The A to Z of Cost Control Management
Posted: Aug 02, 2020
Cost control is one of the critical components of any project and doing it the right way determines success for the project manager. Essentially, cost control includes a set of activities such as planning, estimation, budgeting, management, control and benchmarking of the project costs to make sure that it is completed within the approved budget and time while ensuring quality and performance compliance. Cost management encompasses the complete life cycle of a project, right from the initial planning stage to the measurement of the actual cost performance at the time of project completion.
Let us explain the A to Z of cost control management in detail.
Step #1: Resource planning
Even before considering the costs of a project, have a look at the resources that are needed. Resource planning refers to the determination of future resource requirements for a scope of work. Typically, the resources required for a project can include physical, financial, human and information. Some activities require material and consumables, while others need people to perform work. Still, some others involve information input like architectural or software design and in some cases, automated tools are used as a resource. Since these resources come at a cost, their planning is also vital to cost management for the project. Resource planning includes the decisions related to work breakdown structure, work packages and execution strategy. Next comes resource estimating, which is about determining the resource quantities needed in terms of hours, materials and tools. Schedule planning covers the work activities that are to be performed as a part of the project. Resource planning further considers the estimated resource quantities, while evaluating their availability and limitations and optimises how these available resources should be used in the project activities over time.
Step #2: Cost estimation
A crucial step of Project cost control management is cost estimation. A predictive process, it involves quantifying the cost and pricing the resources for an activity or project. The output of cost estimation serves as the key input for cost analysis, business planning and project cost and schedule control decisions. Cost estimating is typically a part of each phase of the project life cycle as the scope is defined or modified. The best way to estimate costs is by using a software application because it cuts down the work and ensures accuracy as well. A smart project management software solution generally has a Cost Control Module, which enables the tracking of project costs through the execution phase and makes it easy to identify deviations at the earliest stage possible.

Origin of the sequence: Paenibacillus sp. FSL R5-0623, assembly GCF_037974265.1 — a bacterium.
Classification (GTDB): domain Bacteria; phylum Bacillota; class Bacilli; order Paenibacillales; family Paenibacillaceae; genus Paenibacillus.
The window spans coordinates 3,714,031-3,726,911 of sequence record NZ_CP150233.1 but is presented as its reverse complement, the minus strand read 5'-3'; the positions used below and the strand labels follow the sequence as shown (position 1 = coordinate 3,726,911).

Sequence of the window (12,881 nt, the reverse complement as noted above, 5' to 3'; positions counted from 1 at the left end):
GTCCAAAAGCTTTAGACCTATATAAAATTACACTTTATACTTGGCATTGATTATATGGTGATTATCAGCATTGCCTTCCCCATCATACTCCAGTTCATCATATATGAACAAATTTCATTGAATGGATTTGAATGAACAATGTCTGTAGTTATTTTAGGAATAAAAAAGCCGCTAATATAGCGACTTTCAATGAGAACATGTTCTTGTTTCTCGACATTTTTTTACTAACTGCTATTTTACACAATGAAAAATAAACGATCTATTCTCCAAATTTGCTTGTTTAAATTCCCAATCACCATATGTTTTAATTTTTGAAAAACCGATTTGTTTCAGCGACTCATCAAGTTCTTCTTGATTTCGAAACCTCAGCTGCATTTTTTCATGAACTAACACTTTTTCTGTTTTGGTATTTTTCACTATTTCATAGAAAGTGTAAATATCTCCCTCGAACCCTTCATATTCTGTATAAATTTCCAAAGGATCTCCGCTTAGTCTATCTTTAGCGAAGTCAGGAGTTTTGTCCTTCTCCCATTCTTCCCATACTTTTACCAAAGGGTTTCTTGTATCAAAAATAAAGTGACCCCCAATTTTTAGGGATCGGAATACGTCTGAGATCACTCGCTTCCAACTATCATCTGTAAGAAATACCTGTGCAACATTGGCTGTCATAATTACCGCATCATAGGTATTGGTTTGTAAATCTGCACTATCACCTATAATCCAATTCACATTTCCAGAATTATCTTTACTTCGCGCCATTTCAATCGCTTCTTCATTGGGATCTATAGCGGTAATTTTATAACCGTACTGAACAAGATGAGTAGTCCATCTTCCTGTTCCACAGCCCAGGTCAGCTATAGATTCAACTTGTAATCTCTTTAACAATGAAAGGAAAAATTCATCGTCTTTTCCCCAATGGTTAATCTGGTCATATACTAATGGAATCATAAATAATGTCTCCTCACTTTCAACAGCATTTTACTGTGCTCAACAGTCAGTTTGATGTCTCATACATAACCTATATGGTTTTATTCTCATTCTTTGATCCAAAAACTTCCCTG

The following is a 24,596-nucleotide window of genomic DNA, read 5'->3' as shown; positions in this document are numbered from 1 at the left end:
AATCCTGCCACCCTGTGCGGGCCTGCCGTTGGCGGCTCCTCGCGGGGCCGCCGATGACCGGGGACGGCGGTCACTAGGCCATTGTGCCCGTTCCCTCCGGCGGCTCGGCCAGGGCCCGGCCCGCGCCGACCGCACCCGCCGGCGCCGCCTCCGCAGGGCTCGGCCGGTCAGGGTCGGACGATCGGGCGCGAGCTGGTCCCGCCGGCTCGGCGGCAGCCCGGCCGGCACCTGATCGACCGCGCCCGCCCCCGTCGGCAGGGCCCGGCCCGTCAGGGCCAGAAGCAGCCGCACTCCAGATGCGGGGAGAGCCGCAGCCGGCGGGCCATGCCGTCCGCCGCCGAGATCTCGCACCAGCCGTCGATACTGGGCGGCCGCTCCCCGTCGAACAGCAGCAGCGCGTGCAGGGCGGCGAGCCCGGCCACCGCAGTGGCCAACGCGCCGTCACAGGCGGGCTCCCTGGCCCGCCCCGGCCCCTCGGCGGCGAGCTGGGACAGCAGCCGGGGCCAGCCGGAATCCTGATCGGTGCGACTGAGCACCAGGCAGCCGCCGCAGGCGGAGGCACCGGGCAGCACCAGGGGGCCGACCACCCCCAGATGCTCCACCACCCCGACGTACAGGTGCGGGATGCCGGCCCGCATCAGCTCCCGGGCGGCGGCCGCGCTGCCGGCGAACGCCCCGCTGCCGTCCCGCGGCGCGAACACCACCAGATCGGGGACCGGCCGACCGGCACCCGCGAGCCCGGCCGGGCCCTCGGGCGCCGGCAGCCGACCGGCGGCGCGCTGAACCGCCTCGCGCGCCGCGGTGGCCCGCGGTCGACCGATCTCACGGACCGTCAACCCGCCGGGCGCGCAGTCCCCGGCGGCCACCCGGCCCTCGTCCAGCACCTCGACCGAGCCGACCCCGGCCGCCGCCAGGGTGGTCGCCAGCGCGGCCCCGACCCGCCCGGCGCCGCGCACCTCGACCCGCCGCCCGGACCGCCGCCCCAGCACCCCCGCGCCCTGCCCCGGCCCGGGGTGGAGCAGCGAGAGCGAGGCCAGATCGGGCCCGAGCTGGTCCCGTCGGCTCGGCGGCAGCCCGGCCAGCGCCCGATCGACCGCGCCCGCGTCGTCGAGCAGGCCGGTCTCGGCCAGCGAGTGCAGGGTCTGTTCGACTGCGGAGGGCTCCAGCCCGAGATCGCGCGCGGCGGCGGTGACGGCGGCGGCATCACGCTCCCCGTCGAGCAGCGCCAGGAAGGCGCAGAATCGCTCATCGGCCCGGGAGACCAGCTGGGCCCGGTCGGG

Step #3: Budgeting
Cost estimation is only half the work done when it comes to controlling costs, budgeting is all the more critical. Although it is a sub-process within estimating, budgeting plays a key role as it allocates the estimated resource into the accounts against which the cost performance is to be measured and assessed at later stages. This makes it the baseline for project cost control. Budgets are not just about costs; they are often time-phased according to the schedule or may even address cash flow constraints.
Step #4: Cost control
Once you have a cost baseline with budgeting, cost control is used to measure variances from it and taking effective corrective action for achieving minimum costs. As a part of this step, procedures are put in place for monitoring the expenditures and performance against the project progress. During this process, the changes in the cost baseline are tracked and there is continuous forecasting of the expected final total costs. If there is apparent variation, a corrective action may be needed to prevent cost overruns. Investing in project cost control management software is advisable because it is capable of tracing cost components to the original budget and enabling change management as well.
Step #5: Benchmarking
The final step of cost control management is benchmarking, which is important because it gives the project the right direction. Benchmarking means closing the loop between two projects, with the knowledge from one project being analysed and the feedback being reflected in the others. In this way, an improvement cycle can be created to increase the performance of subsequent projects. The key objective of benchmarking is to store, analyse and use data from the already executed and running projects for extracting useful project metrics and benchmarking the current estimates. It is to be noted that benchmarking does not only compare projects but sets up a system for improvements for the future.
Now that you have the complete knowledge of the cost management process controlling them for the next projects would be easy. Also, it is advisable to implement cost control and management as a practice for all your projects rather than taking it up just once. Certainly, this is one aspect of project management that deserves special attention because you cannot expect to achieve success unless you stay within budget.
The author is a construction project manager with Zepth and has a flair for writing as well. Since She has a rich experience in working on construction projects of diverse sizes and scales, she likes sharing them as articles on leading blogs.